Womack v. Berryhill

Filing 17

ORDER by Hon. James P. Donohue. the Court REVERSES and REMANDS this case to the Commissioner for further proceedings not inconsistent with the Court's instructions. (KMP)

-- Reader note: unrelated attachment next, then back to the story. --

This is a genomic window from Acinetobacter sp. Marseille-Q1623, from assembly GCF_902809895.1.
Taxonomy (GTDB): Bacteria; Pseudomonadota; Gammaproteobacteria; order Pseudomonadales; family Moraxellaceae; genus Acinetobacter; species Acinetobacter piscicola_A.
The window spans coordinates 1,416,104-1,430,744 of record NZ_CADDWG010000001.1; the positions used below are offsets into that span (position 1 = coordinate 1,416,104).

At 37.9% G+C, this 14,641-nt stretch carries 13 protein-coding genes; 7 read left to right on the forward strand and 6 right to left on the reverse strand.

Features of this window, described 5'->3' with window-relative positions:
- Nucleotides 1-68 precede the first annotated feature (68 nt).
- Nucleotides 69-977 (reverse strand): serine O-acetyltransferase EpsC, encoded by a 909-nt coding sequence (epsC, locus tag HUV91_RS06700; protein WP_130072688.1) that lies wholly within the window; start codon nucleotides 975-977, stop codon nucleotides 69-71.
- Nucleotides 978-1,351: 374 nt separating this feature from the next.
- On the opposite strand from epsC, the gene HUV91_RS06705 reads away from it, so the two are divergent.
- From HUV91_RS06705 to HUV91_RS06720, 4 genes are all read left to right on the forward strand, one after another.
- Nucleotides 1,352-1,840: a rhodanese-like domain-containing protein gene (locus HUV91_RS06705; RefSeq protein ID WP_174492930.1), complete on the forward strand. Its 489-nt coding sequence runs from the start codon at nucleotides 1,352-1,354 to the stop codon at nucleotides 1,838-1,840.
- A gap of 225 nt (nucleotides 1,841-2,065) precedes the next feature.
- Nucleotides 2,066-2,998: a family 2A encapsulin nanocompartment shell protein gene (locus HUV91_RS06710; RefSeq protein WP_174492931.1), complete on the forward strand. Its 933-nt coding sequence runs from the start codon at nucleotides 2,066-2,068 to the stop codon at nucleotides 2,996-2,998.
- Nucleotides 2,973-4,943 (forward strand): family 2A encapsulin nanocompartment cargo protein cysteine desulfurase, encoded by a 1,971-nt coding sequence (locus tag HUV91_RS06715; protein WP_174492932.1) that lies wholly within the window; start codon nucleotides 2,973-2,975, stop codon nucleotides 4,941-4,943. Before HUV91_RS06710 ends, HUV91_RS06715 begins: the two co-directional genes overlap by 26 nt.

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1 2 3 4 5 6 UNITED STATES DISTRICT COURT WESTERN DISTRICT OF WASHINGTON 7 8 9 10 11 12 Plaintiff, v. ORDER NANCY A. BERRYHILL, Acting Commissioner of Social Security, Defendant. 13 14 NO. C17-5111-JPD TAMRA J. WOMACK, Plaintiff Tamra J. Womack appeals the final decision of the Commissioner of the Social 15 Security Administration (“Commissioner”) that denied her applications for Disability 16 Insurance Benefits (“DIB”) and Supplemental Security Income (“SSI”) under Titles II and XVI 17 of the Social Security Act, 42 U.S.C. §§ 401-33 and 1381-83f, after a hearing before an 18 administrative law judge (“ALJ”). For the reasons set forth below, the Court REVERSES the 19 Commissioner’s decision and REMANDS this case for further administrative proceedings. 20 21 I. FACTS AND PROCEDURAL HISTORY Plaintiff is a 49-year-old woman with a high school diploma and two years of college 22 education. Administrative Record (“AR”) at 85. Her past work experience includes 23 employment as a cashier, receptionist, data entry clerk, records clerk, and benefits eligibility 24 worker. AR at 34, 291. Plaintiff was last gainfully employed in September 2012. AR at 269. ORDER - 1 1 In May 2013, Plaintiff applied for DIB and SSI, alleging an onset date of September 29, 2 2012. AR at 230-45. Plaintiff asserts that she is disabled due to post-traumatic stress disorder 3 (“PTSD”), hearing loss, depression, diabetes, back problems, pelvic floor syndrome, and high 4 blood pressure. AR at 268. 5 The Commissioner denied Plaintiff’s applications initially and on reconsideration. AR 6 at 166-69, 178-91. Plaintiff requested a hearing, which took place on December 18, 2014. 7 AR at 66-109. On May 26, 2015, the ALJ issued a decision finding Plaintiff not disabled and 8 denied benefits based on his finding that Plaintiff could perform a specific job existing in 9 significant numbers in the national economy. AR at 15-36. After reviewing additional 10 evidence, the Appeals Council denied Plaintiff’s request for review. AR at 4-9. On February 11 13, 2017, Plaintiff timely filed the present action challenging the Commissioner’s decision. 12 Dkt. 1, 3. II. 13 14 15 Jurisdiction to review the Commissioner’s decision exists pursuant to 42 U.S.C. §§ 405(g) and 1383(c)(3). III. 16 17 JURISDICTION STANDARD OF REVIEW Pursuant to 42 U.S.C. § 405(g), this Court may set aside the Commissioner’s denial of 18 social security benefits when the ALJ’s findings are based on legal error or not supported by 19 substantial evidence in the record as a whole. Bayliss v. Barnhart, 427 F.3d 1211, 1214 (9th 20 Cir. 2005). “Substantial evidence” is more than a scintilla, less than a preponderance, and is 21 such relevant evidence as a reasonable mind might accept as adequate to support a conclusion. 22 Richardson v. Perales, 402 U.S. 389, 401 (1971); Magallanes v. Bowen, 881 F.2d 747, 750 23 (9th Cir. 1989). The ALJ is responsible for determining credibility, resolving conflicts in 24 medical testimony, and resolving any other ambiguities that might exist. Andrews v. Shalala, ORDER - 2 1 53 F.3d 1035, 1039 (9th Cir. 1995). While the Court is required to examine the record as a 2 whole, it may neither reweigh the evidence nor substitute its judgment for that of the 3 Commissioner. Thomas v. Barnhart, 278 F.3d 947, 954 (9th Cir. 2002). When the evidence is 4 susceptible to more than one rational interpretation, it is the Commissioner’s conclusion that 5 must be upheld. Id. IV. 6 7 EVALUATING DISABILITY As the claimant, Ms. Womack bears the burden of proving that she is disabled within 8 the meaning of the Social Security Act (the “Act”). Meanel v. Apfel, 172 F.3d 1111, 1113 (9th 9 Cir. 1999) (internal citations omitted). The Act defines disability as the “inability to engage in 10 any substantial gainful activity” due to a physical or mental impairment which has lasted, or is 11 expected to last, for a continuous period of not less than twelve months. 42 U.S.C. §§ 12 423(d)(1)(A), 1382c(a)(3)(A). A claimant is disabled under the Act only if her impairments 13 are of such severity that she is unable to do her previous work, and cannot, considering her age, 14 education, and work experience, engage in any other substantial gainful activity existing in the 15 national economy. 42 U.S.C. §§ 423(d)(2)(A); see also Tackett v. Apfel, 180 F.3d 1094, 1098- 16 99 (9th Cir. 1999). 17 The Commissioner has established a five step sequential evaluation process for 18 determining whether a claimant is disabled within the meaning of the Act. See 20 C.F.R. §§ 19 404.1520, 416.920. The claimant bears the burden of proof during steps one through four. At 20 step five, the burden shifts to the Commissioner. Id. If a claimant is found to be disabled at 21 any step in the sequence, the inquiry ends without the need to consider subsequent steps. Step 22 one asks whether the claimant is presently engaged in “substantial gainful activity.” 20 C.F.R. 23 24 ORDER - 3 1 §§ 404.1520(b), 416.920(b).1 If she is, disability benefits are denied. If she is not, the 2 Commissioner proceeds to step two. At step two, the claimant must establish that she has one 3 or more medically severe impairments, or combination of impairments, that limit her physical 4 or mental ability to do basic work activities. If the claimant does not have such impairments, 5 she is not disabled. 20 C.F.R. §§ 404.1520(c), 416.920(c). If the claimant does have a severe 6 impairment, the Commissioner moves to step three to determine whether the impairment meets 7 or equals any of the listed impairments described in the regulations. 20 C.F.R. §§ 404.1520(d), 8 416.920(d). A claimant whose impairment meets or equals one of the listings for the required 9 twelve-month duration requirement is disabled. Id. 10 When the claimant’s impairment neither meets nor equals one of the impairments listed 11 in the regulations, the Commissioner must proceed to step four and evaluate the claimant’s 12 residual functional capacity (“RFC”). 20 C.F.R. §§ 404.1520(e), 416.920(e). Here, the 13 Commissioner evaluates the physical and mental demands of the claimant’s past relevant work 14 to determine whether she can still perform that work. 20 C.F.R. §§ 404.1520(f), 416.920(f). If 15 the claimant is able to perform her past relevant work, she is not disabled; if the opposite is 16 true, then the burden shifts to the Commissioner at step five to show that the claimant can 17 perform other work that exists in significant numbers in the national economy, taking into 18 consideration the claimant’s RFC, age, education, and work experience. 20 C.F.R. §§ 19 404.1520(g), 416.920(g); Tackett, 180 F.3d at 1099, 1100. If the Commissioner finds the 20 claimant is unable to perform other work, then the claimant is found disabled and benefits may 21 be awarded. 22 23 24 1 Substantial gainful activity is work activity that is both substantial, i.e., involves significant physical and/or mental activities, and gainful, i.e., performed for profit. 20 C.F.R. § 404.1572. ORDER - 4 V. 1 DECISION BELOW 2 On May 26, 2015, the ALJ found: 3 1. The claimant meets the insured status requirements of the Act through December 31, 2017. 2. The claimant has not engaged in substantial gainful activity since September 29, 2012, the alleged onset date. 3. The claimant’s lumbar and thoracic degenerative disc disease, diabetes mellitus, persistent depressive disorder, and hearing loss corrected with hearing aids are severe impairments. 4. The claimant does not have an impairment or combination of impairments that meets or medically equals the severity of one of the listed impairments in 20 C.F.R. Part 404, Subpart P, Appendix 1. 5. The claimant has the RFC to perform less than the full range of light work as defined in 20 C.F.R. §§ 404.1567(b), 416.967(b), with additional limitations: she is able to lift/carry ten pounds frequently and twenty pounds occasionally. She is able to stand/walk for six hours in an eight-hour workday and sit for six hours in an eight-hour workday, with normal breaks. She can occasionally stoop, crouch, crawl, and climb ladders, ropes, or scaffolds. She can frequently balance, kneel, and climb ramps or stairs. She is limited to occasional tasks requiring hearing only when hearing aids are not present. She must avoid concentrated exposure to extreme cold, noise, vibration, and hazards. She is able to perform simple, routine, tasks. She can have no contact with the public. 16 6. The claimant is unable to perform any past relevant work. 17 7. Considering the claimant’s age, education, work experience, and RFC, there are jobs that exist in significant numbers in the national economy that she can perform. 8. The claimant has not been under a disability, as defined in the Act, from September 29, 2012, through the date of the decision. 4 5 6 7 8 9 10 11 12 13 14 15 18 19 20 AR at 17-35. 21 22 23 24 ORDER - 5 VI. 1 ISSUES ON APPEAL 2 The principal issues2 on appeal are: 3 1. Whether the ALJ erred in discounting Plaintiff’s subjective testimony; 4 2. Whether the ALJ erred in discounting the medical opinion evidence; and 5 3. Whether the ALJ erred in discounting lay evidence. 6 Dkt. 13 at 1. 7 8 9 10 11 12 13 14 15 16 17 18 19 20 21 VII. A. DISCUSSION The ALJ did not err in discounting Plaintiff’s subjective testimony. The ALJ summarized Plaintiff’s subjective statements, and explained that he found them not entirely reliable because: (1) the medical record contradicts her statements; (2) she made inconsistent reports to providers regarding her history, symptoms, and response to medication; (3) she failed to follow all of her providers’ recommendations; and (4) she stopped working for reasons unrelated to her impairments. AR at 25-30. Plaintiff argues that these reasons are legally insufficient. 1. Legal standards As noted above, it is the province of the ALJ to determine what weight should be afforded to a claimant’s testimony, and this determination will not be disturbed unless it is not supported by substantial evidence. A determination of whether to accept a claimant’s subjective symptom testimony requires a two-step analysis. 20 C.F.R. §§ 404.1529, 416.929; Smolen, 80 F.3d at 1281. First, the ALJ must determine whether there is a medically determinable impairment that reasonably could be expected to cause the claimant’s symptoms. 22 23 24 2 Plaintiff’s brief also assigns error to the ALJ’s RFC assessment and findings at step five, but in doing so reiterates arguments made elsewhere. Dkt. 13 at 17-18. Therefore, this issue need not be addressed separately. ORDER - 6 1 20 C.F.R. §§ 404.1529(b), 416.929(b); Smolen, 80 F.3d at 1281-82. Once a claimant produces 2 medical evidence of an underlying impairment, the ALJ may not discredit the claimant’s 3 testimony as to the severity of symptoms solely because they are unsupported by objective 4 medical evidence. Bunnell v. Sullivan, 947 F.2d 341, 343 (9th Cir. 1991) (en banc); Reddick v. 5 Chater, 157 F.3d 715, 722 (9th Cir. 1988). Absent affirmative evidence showing that the 6 claimant is malingering, the ALJ must provide “clear and convincing” reasons for rejecting the 7 claimant’s testimony.3 Burrell v. Colvin 775 F.3d 1133, 1136-37 (9th Cir. 2014) (citing 8 Molina v. Astrue, 674 F.3d 1104, 1112 (9th Cir. 2012)). See also Lingenfelter v. Astrue, 504 9 F.3d 1028, 1036 (9th Cir. 2007). 10 When evaluating a claimant’s subjective symptom testimony, the ALJ must specifically 11 identify what testimony is not credible and what evidence undermines the claimant’s 12 complaints; general findings are insufficient. Smolen, 80 F.3d at 1284; Reddick, 157 F.3d at 13 722. The ALJ may consider “ordinary techniques of credibility evaluation,” including a 14 claimant’s reputation for truthfulness, inconsistencies in testimony or between testimony and 15 conduct, daily activities, work record, and testimony from physicians and third parties 16 concerning the nature, severity, and effect of the alleged symptoms. Thomas, 278 F.3d at 958- 17 59 (citing Light v. Social Sec. Admin., 119 F.3d 789, 792 (9th Cir. 1997)). 18 2. 19 Plaintiff argues that the ALJ could not discount her testimony solely based on Medical evidence 20 21 22 23 24 3 In Social Security Ruling (“SSR”) 16-3p, the Social Security Administration rescinded SSR 96-7p, eliminated the term “credibility” from its sub-regulatory policy, clarified that “subjective symptom evaluation is not an examination of an individual’s character[,]” and indicated it would more “more closely follow [its] regulatory language regarding symptom evaluation.” SSR 16-3p. However, this change is effective March 28, 2016, and not applicable to the 2015 ALJ decision in this case. The Court, moreover, continues to cite to relevant case law utilizing the term credibility. ORDER - 7 1 discrepancies between her testimony and the objective medical record. Dkt. 13 at 9. But the 2 ALJ did not do this; the ALJ provided multiple reasons to discount Plaintiff’s testimony. AR 3 at 25-30. Plaintiff implicitly concedes that, as the ALJ found, the medical evidence contradicts 4 5 her allegations regarding her diabetes and eye problems, but argues that this is not a reason to 6 discount her allegations related to depression, PTSD, or back pain. Dkt. 13 at 9. But the ALJ 7 did not explicitly cite the evidence related to diabetes or eye problems as a reason to discount 8 Plaintiff’s allegations related to depression, PTSD, or back pain, and thus Plaintiff’s arguments 9 are unhelpful. Plaintiff also argues that the ALJ’s discussion of her mental health treatment records 10 11 merely confirm that she has limited insight into her condition. Dkt. 13 at 9-10. This reading of 12 the ALJ’s discussion is not persuasive, because the ALJ cited many instances of 13 inconsistencies in Plaintiff’s reporting regarding her medication use and her improvement with 14 medication. AR at 27-28. This evidence does not pertain to Plaintiff’s insight. Plaintiff has not shown that the ALJ erred in considering the degree to which the 15 16 medical evidence supports her testimony. See Rollins v. Massanari, 261 F.3d 853, 857 (9th 17 Cir. 2001) (“While subjective pain testimony cannot be rejected on the sole ground that it is 18 not fully corroborated by objective medical evidence, the medical evidence is still a relevant 19 factor in determining the severity of the claimant's pain and its disabling effects.”). 20 3. 21 The ALJ pointed to evidence showing that Plaintiff had inconsistently reported her past Inconsistent reporting 22 drug use, whether she had been diagnosed with pelvic floor dysfunction, frequency of her 23 counseling appointments, and whether medication controls her psychiatric symptoms. AR at 24 29. ORDER - 8 Plaintiff argues that “these minor discrepancies are not a convincing reason” to reject 1 2 her testimony about her pain and mental health symptoms. Dkt. 13 at 10. These 3 inconsistencies are not necessarily minor, and some of them directly pertain to the reliability of 4 Plaintiff’s testimony regarding her mental health symptoms. The ALJ did not err in noting that 5 Plaintiff’s testimony was not entirely consistent. See Tommasetti v. Astrue, 533 F.3d 1035, 6 1039 (9th Cir. 2008) (“The ALJ may consider many factors in weighing a claimant’s 7 credibility, including ‘(1) ordinary techniques of credibility evaluation, such as the claimant's 8 reputation for lying, prior inconsistent statements concerning the symptoms, and other 9 testimony by the claimant that appears less than candid; (2) unexplained or inadequately 10 explained failure to seek treatment or to follow a prescribed course of treatment; and (3) the 11 claimant’s daily activities.’” (quoting Smolen, 80 F.3d at 1284)). 12 4. 13 The ALJ noted that Plaintiff’s providers referred her to a chiropractor and pain Failure to follow all recommendations 14 management provider, and she failed to follow through on those referrals. AR at 30 (citing AR 15 at 531, 540). The ALJ also noted that at one point, Plaintiff stopped taking medications 16 without informing her providers, and failed to comply with the diabetic diet recommended by 17 her providers. AR at 30 (citing AR at 381, 384, 388, 540). 18 Plaintiff argues that she has limited insight into her conditions, and thus her failures to 19 follow through do not evidence a lack of credibility. Dkt. 13 at 11. Plaintiff cites no evidence 20 that she has limited insight into her back pain or diabetes, or the importance of following 21 through with recommendations related to those conditions, and has not shown that the ALJ’s 22 interpretation of the evidence is unreasonable. The ALJ’s findings support his determination 23 regarding Plaintiff’s subjective testimony. See Molina, 674 F.3d at 1113-14. 24 // ORDER - 9 1 5. 2 The ALJ noted that Plaintiff testified that she stopped working when she quit due to her Work history 3 own concerns about whether she was performing well, but that none of her supervisors had 4 expressed concern. AR at 30 (referencing AR at 84-85). The ALJ further cited Plaintiff’s 5 report to a provider that she had quit her job because she was unhappy with her job and her co- 6 workers. AR at 30 (citing AR at 402). Plaintiff argues that “the totality of the evidence shows that [her] mental impairments 7 8 caused her to stop working.” Dkt. 13 at 11. She cites no evidence to support this proposition, 9 and provides no analysis of why the ALJ’s interpretation of the evidence was unreasonable. 10 Because a claimant’s inability to work must be primarily caused by their impairments, in order 11 to qualify for disability benefits, the ALJ reasonably considered Plaintiff’s statements 12 regarding why she quit her most recent job. See SSR 82-61, 1982 WL 31387, at *1 (Jan. 1, 13 1982) (“A basic program principle is that a claimant’s impairment must be the primary reason 14 for his or her inability to engage in substantial gainful work.”). In sum, because the ALJ provided multiple valid reasons to discount Plaintiff’s 15 16 subjective testimony, the ALJ’s determination is affirmed. To the extent, however, that the 17 medical opinion evidence must be reconsidered on remand (for reasons explained infra), the 18 ALJ may need to reconsider the extent to which Plaintiff’s testimony is consistent with the 19 medical opinion evidence on remand. 20 B. 21 The ALJ erred in assessing medical opinion evidence. Plaintiff challenges the ALJ’s assessment of two medical opinions written by 22 examining psychologist Jennifer Koch, Psy.D. Dr. Koch evaluated Plaintiff twice, in July 23 2013 and February 2014. AR at 400-13, 429-39. Plaintiff argues that the ALJ’s reasons for 24 discounting Dr. Koch’s opinions are legally insufficient. ORDER - 10 1 2 3 Plaintiff also argues that the ALJ erred in failing to specifically weigh an intake assessment completed by Kristyn Abbott, MA, MHP, LMHC. See AR at 441-48. Lastly, Plaintiff argues that the ALJ erred in crediting the State agency opinions 4 because the consultants had the opportunity to review the longitudinal record (AR at 32-33), 5 when they did not have the opportunity to review any records more recent than October 2013. 6 The Court will address each disputed opinion in turn. 7 1. 8 As a matter of law, more weight is given to a treating physician’s opinion than to that Legal standards 9 of a non-treating physician because a treating physician “is employed to cure and has a greater 10 opportunity to know and observe the patient as an individual.” Magallanes, 881 F.2d at 751; 11 see also Orn v. Astrue, 495 F.3d 625, 631 (9th Cir. 2007). A treating physician’s opinion, 12 however, is not necessarily conclusive as to either a physical condition or the ultimate issue of 13 disability, and can be rejected, whether or not that opinion is contradicted. Magallanes, 881 14 F.2d at 751. If an ALJ rejects the opinion of a treating or examining physician, the ALJ must 15 give clear and convincing reasons for doing so if the opinion is not contradicted by other 16 evidence, and specific and legitimate reasons if it is. Reddick, 157 F.3d at 725. “This can be 17 done by setting out a detailed and thorough summary of the facts and conflicting clinical 18 evidence, stating his interpretation thereof, and making findings.” Id. (citing Magallanes, 881 19 F.2d at 751). The ALJ must do more than merely state his/her conclusions. “He must set forth 20 his own interpretations and explain why they, rather than the doctors’, are correct.” Id. (citing 21 Embrey v. Bowen, 849 F.2d 418, 421-22 (9th Cir. 1988)). Such conclusions must at all times 22 be supported by substantial evidence. Reddick, 157 F.3d at 725. 23 24 The opinions of examining physicians are to be given more weight than non-examining physicians. Lester v. Chater, 81 F.3d 821, 830 (9th Cir. 1995). Like treating physicians, the ORDER - 11 1 uncontradicted opinions of examining physicians may not be rejected without clear and 2 convincing evidence. Id. An ALJ may reject the controverted opinions of an examining 3 physician only by providing specific and legitimate reasons that are supported by the record. 4 Bayliss, 427 F.3d at 1216. Opinions from non-examining medical sources are to be given less weight than treating 5 6 or examining doctors. Lester, 81 F.3d at 831. However, an ALJ must always evaluate the 7 opinions from such sources and may not simply ignore them. In other words, an ALJ must 8 evaluate the opinion of a non-examining source and explain the weight given to it. SSR 96-6p, 9 1996 WL 374180, at *2. Although an ALJ generally gives more weight to an examining 10 doctor’s opinion than to a non-examining doctor’s opinion, a non-examining doctor’s opinion 11 may nonetheless constitute substantial evidence if it is consistent with other independent 12 evidence in the record. Thomas, 278 F.3d at 957; Orn, 495 F.3d at 632-33. An ALJ may also consider opinions provided by lay-witness sources, such as testimony 13 14 by nurse practitioners, physicians’ assistants, and counselors. See 20 C.F.R. § 404.1527(f). Such 15 testimony regarding a claimant’s symptoms or how an impairment affects his/her ability to work 16 is competent evidence, and cannot be disregarded without comment. Dodrill v. Shalala, 12 F.3d 17 915, 918-19 (9th Cir. 1993). If an ALJ chooses to discount testimony of a lay witness, he must 18 provide “reasons that are germane to each witness,” and may not simply categorically discredit 19 the testimony. Dodrill, 12 F.3d at 919. 20 2. 21 The ALJ discounted Dr. Koch’s 2013 and 2014 opinions, finding them inconsistent Dr. Koch 22 with Dr. Koch’s own objective findings, uninformed by access to the longitudinal treatment 23 records, and formed in heavy reliance on Plaintiff’s non-credible subjective complaints. AR at 24 30-31. ORDER - 12 1 The ALJ’s first reason is not legitimate. The ALJ failed to identify actual 2 inconsistencies within Dr. Koch’s opinion. For example, the ALJ noted that Dr. Koch found 3 that Plaintiff would have moderate limitations in her ability to ask simple questions or request 4 assistance, and yet found that Plaintiff’s ability for abstract thought was within normal limits 5 and that she had fair to full insight and judgment. AR at 31. These findings are not 6 inconsistent, and do not undermine Dr. Koch’s opinions. Likewise, the ALJ cited Plaintiff’s 7 ability to perform serial subtractions in 2013 and found that to be inconsistent with her 8 inability to perform them in 2014, but Dr. Koch explained Plaintiff’s symptoms had worsened 9 between her first and second examinations. AR at 432. Evidence of Plaintiff’s declining 10 11 concentration abilities does not undermine Dr. Koch’s opinions. Furthermore, although Dr. Koch’s opinions do record some of Plaintiff’s self-report, 12 they also delineate objective clinical findings, based on Dr. Koch’s observations. See, e.g., AR 13 at 402, 404-05, 430, 432-33. The content of Dr. Koch’s opinions does not indicate that she 14 relied primarily on Plaintiff’s self-report in forming her conclusions, and therefore the reliance 15 on self-report does not undermine the value of the her opinions. Ghanim v. Colvin, 763 F.3d 16 1154, 1162-63 (9th Cir. 2014). 17 18 Because the ALJ provided erroneous reasons to discount Dr. Koch’s opinions, those opinions should be reconsidered on remand. 19 3. 20 The ALJ found that the State agency opinions were entitled to significant weight 21 because the consultants had the opportunity to review Plaintiff’s longitudinal record, and 22 “adequately consider[ed]” Plaintiff’s subjective complaints. AR at 32-33. As noted by 23 Plaintiff, the consultants completed their review in 2013, and thus did not review any of the 24 ORDER - 13 State agency opinions 1 records after that time. Plaintiff also argues that the consultants’ opinions do not entirely 2 account for her subjective testimony. 3 The Commissioner concedes that the ALJ erred in suggesting that the consultants 4 reviewed the entire record, but argues that this error is harmless “because it did not impact the 5 otherwise well-supported disability determination.” Dkt. 14 at 9. This unsupported assertion 6 is contradicted by the ALJ’s assessment of the opinion evidence: the State agency opinions 7 were the only opinions credited by the ALJ. 8 The Commissioner also notes that the State agency consultants found Plaintiff only 9 partially credible. Dkt. 14 at 9. That may be true (AR at 142, 156), but the ALJ’s decision 10 finds that the State agency opinions “adequately consider[ed]” Plaintiff’s subjective 11 complaints, and does not acknowledge that they do not fully account for her allegations. The 12 consultants’ discounting Plaintiff’s testimony does not support the ALJ’s stated reasons to 13 credit the opinions. Accordingly, the Court finds that the ALJ’s interpretation of the State 14 agency opinions is legally erroneous, and these opinions shall be reconsidered on remand. 15 4. 16 The ALJ did not specifically weigh the opinion written by Ms. Abbott in February Ms. Abbott 17 2014, although the ALJ referred to several of Ms. Abbott’s findings throughout his discussion 18 of the medical evidence. See, e.g., AR at 28-31. 19 The Commissioner argues that because the ALJ explained why he rejected the Global 20 Assessment of Functioning (“GAF”) scores (AR at 30), and Ms. Abbott rated Plaintiff’s GAF, 21 the ALJ did indeed assess Ms. Abbott’s opinion, contrary to Plaintiff’s suggestion that the ALJ 22 did not provide any reason to reject Ms. Abbott’s opinion. Dkt. 13 at 5; Dkt. 14 at 7-8. On 23 reply, Plaintiff emphasizes that a rejection of Ms. Abbott’s GAF score does not address the 24 other portions of her opinion, where she found that Plaintiff had a serious functional ORDER - 14 1 impairment in health, self-care, and daily activities, and a moderate functional impairment in 2 home, family, and community needs. Dkt. 16-1 at 5. Plaintiff accurately summarizes Ms. Abbott’s conclusions, but those conclusions are 3 4 not stated in reference to an RFC or any particular restrictions. See AR at 447. Given the lack 5 of explicit limitations found in Ms. Abbott’s opinion, the ALJ’s RFC assessment is not 6 necessarily inconsistent with the opinion, and thus the ALJ did not err in failing to explain why 7 the opinion was discounted. See SSR 96-8p, 1996 WL 374184, at *7 (Jul. 2, 1996) (“If the 8 RFC assessment conflicts with an opinion from a medical source, the adjudicator must explain 9 why the opinion was not adopted.”). 10 11 C. The ALJ did not err in assessing lay evidence. The ALJ discounted statements provided by Plaintiff’s sister and daughter (AR at 262, 12 279-86, 336), finding them inconsistent with Plaintiff’s own statements. AR at 33. Plaintiff 13 argues that the ALJ erred in discounting this evidence, because the ALJ did not identify actual 14 inconsistencies. 15 Plaintiff also argues that the ALJ erred in failing to discuss observations recorded by an 16 agency employee describing Plaintiff’s hearing problems and her difficulty staying “on track.” 17 Dkt. 13 at 14 (citing AR at 265). 18 As discussed above, an ALJ must provide germane reasons to discount lay witness 19 testimony. Dodrill, 12 F.3d at 919. The ALJ did not err in discounting Plaintiff’s sister’s and 20 daughter’s statements to the extent they were inconsistent with Plaintiff’s own statements. See 21 Lewis v. Apfel, 236 F.3d 503, 511-12 (9th Cir. 2001) (germane reasons for discounting lay 22 testimony included inconsistency with medical evidence, evidence of claimant’s activities, and 23 claimant’s reports). The ALJ noted that Plaintiff’s daughter indicated that Plaintiff has 24 significant contact with other people via telephone, texting, and e-mailing, yet Plaintiff herself ORDER - 15 1 reported that she has no contact with anyone on a regular basis. AR at 33. The ALJ also noted 2 that Plaintiff’s sister indicated that Plaintiff experienced some improvement in her pelvic floor 3 disorder with physical therapy, yet Plaintiff reported that physical therapy actually increases 4 her pain.4 AR at 33. These inconsistencies are a germane reason to discount the lay 5 statements. 6 The ALJ did not err in failing to discuss the agency employee’s observations, because 7 (1) the ALJ actually did discuss the employee’s observations (AR at 23, 29), and (2) those 8 observations are consistent with the ALJ’s RFC assessment, which accounts for hearing 9 problems and concentration deficits. See AR at 24. Accordingly, Plaintiff has not shown error 10 with respect to the agency employee’s observations. 11 Finally, Plaintiff notes that she submitted additional lay evidence to the Appeals 12 Council. See AR at 344-47. Because this case will be remanded, the ALJ will have an 13 opportunity to review those statements and address them in the new decision. 14 VIII. 15 16 17 CONCLUSION For the foregoing reasons, the Court REVERSES and REMANDS this case to the Commissioner for further proceedings not inconsistent with the Court’s instructions. DATED this 30th day of October, 2017. A 18 19 JAMES P. DONOHUE Chief United States Magistrate Judge 20 21 22 23 24 4 Plaintiff attempts to show that the ALJ erred in finding her sister’s testimony inconsistent, because her sister contended that occupational (rather than physical) therapy led to improvement. Dkt. 13 at 15-16. But Plaintiff referenced physical, not occupational, therapy in connection with her pelvic floor disorder at the administrative hearing. See, e.g., AR at 79. ORDER - 16